What I usually do is explain why I am asking for clarification and inform them that it is my job to update them and that I will continue to do what is necessary for the patient, including calling them with questions.
Do you consult with your charge nurse or house supervisor before making these phone calls to see if they can clarify or answer any questions you have? As a house supervisor, I'm often able to clarify what some of the floor nurses did not understand, and as a result, the multiple extraneous physician phone calls are minimized.
I'm cognizant that physicians entered the profession with the full understanding that calls are part of the territory, but after a while I imagine that certain inconsequential phone calls and pages can grate on their last nerves. Examples include the following:
1. The nurse who calls at 2:00am to report a critical creatinine level of 4.5 on a patient with ESRD who has been on hemodialysis for seven years.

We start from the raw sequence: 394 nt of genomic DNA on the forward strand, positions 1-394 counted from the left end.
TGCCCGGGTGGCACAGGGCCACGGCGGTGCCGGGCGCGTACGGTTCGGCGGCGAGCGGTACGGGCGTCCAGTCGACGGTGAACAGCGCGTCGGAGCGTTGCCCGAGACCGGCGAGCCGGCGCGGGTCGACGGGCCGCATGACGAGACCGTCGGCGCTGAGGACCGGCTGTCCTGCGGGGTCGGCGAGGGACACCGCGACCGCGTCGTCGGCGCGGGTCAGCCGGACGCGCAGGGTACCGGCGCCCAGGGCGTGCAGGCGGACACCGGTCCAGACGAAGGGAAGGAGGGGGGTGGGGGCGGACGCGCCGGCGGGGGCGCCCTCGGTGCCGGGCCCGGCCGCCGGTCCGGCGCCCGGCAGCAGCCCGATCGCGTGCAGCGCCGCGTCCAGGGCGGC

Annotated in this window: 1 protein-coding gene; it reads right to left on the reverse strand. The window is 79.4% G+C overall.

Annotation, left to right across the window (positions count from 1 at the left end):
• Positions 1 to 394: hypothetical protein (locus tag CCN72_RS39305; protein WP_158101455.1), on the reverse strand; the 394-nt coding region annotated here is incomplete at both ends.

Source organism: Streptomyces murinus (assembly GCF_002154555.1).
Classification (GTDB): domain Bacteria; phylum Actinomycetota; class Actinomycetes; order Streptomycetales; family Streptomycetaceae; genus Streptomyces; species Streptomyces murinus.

2. The nurse who calls to request orders for pain medication without first looking at the standing orders for Norco, Tramadol and Morphine if not allergic.
3. The nurse who calls to report a blood pressure of 170/100 without first administering the PRN blood pressure medications and awaiting the response.
Some physicians are less open to answering questions than others. Some physicians have such a wide protocol and list of standing orders that eliminate the need for certain calls. Some physicians do not want phone updates on their patients unless a significant change in condition is transpiring.
Whenever possible, we combine phone calls. This essentially means that one phone call is placed to each physician at a certain time for all non-urgent issues, and at that time, all the nurses talk to the doctor and make their notifications, suggestions and requests.